The hydrolysis is conducted in the presence of an alkali metal hydroxide and the product formed is generally the polyacrylic acid salt corresponding to the alkali metal hydroxide used. Although it is generally desirable to use a stoichiometric proportion of the alkali, a substantially complete hydrolysis can sometimes be accomplished with less than the theoretical amount because some of the nitrile groups are frequently not hydrolyzable. If desirable, the reaction may be expedited by using substantially more than the stoichiometric requirements of the alkali. Thus good results can be achieved by using from 60 to 170 percent of the stoichiometric requirement, but more satisfactory practice involves the use of from 80 to 120 percent of the requirement. The optimum reaction consumes about 90 percent of the stoichiometric requirements even though a larger proportion may be charged.

The hydrolysis reaction is initiated by preparing a mixture of water with a larger volumetric proportion of the water-miscible solvent and, after heating the mixture to the reflux temperature, adding finely divided polyacrylonitrile, polymethacrylonitrile or copolymers of either or both arcylonitrile and methacrylonitrile. The polymer is added in sufiicient quantity to form a fluid slurry, care being taken to avoid an excess of polymer which would restrict the fluidity of the mixture and impede the stirring operation. As the reaction proceeds, the mixture will become slightly more viscous and as long as the stirring operation is not seriously impeded no additional solvent will be required. As the hydrolysis proceeds, gaseous ammonia is evolved from the reaction mass and may be recovered, if desired, by a suitable absorption system. Generally, the reaction may require from 2 to 48 hours depending upon the proportion of reagents charged, the fluidity of the mixture, the temperature of reaction, and the particle size of the polymer charged. The temperature of the reaction may be varied from 40 C. to the reflux temperature of the reaction mixture. It is frequently desirable to operate at pressures greater than attnospheric pressure, for example up to 1,000 lbs. per sq. inch, in order to conduct the reaction at faster rates of reaction than are otherwise possible. As the hydrolysis reaction proceeds, the mixture changes from the normal white color to yellow, then to a deep red or brown color, and as the reaction approaches completion all of the color disappears and the final product is a white solid pulverulent material. Under the optimum conditions of reaction the polymer can be discharged immediately to a filter and the residual quantity of reaction fluid can be readily separated. The polymer as recovered from the filter is a dry free-flowing powder.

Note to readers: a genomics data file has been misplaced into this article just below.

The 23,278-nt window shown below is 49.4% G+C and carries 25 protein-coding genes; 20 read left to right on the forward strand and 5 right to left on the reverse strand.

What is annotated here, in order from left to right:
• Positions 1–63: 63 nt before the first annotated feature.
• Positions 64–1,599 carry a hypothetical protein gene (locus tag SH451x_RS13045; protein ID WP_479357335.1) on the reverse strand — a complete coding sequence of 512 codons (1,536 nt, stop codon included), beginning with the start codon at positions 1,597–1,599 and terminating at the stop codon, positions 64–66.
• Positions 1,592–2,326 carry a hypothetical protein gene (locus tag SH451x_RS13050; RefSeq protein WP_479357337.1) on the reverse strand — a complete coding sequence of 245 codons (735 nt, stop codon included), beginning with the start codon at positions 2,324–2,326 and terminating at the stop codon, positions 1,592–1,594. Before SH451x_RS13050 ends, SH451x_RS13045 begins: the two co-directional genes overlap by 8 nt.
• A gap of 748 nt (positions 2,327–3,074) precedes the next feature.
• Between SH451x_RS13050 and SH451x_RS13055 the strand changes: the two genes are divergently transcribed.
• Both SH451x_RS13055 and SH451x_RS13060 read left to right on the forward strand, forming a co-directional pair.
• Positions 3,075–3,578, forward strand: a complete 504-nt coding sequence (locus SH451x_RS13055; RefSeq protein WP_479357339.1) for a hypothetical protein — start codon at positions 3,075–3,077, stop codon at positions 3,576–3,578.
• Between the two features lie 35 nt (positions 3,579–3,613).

Further details of the invention are set forth with respect to the following specific examples.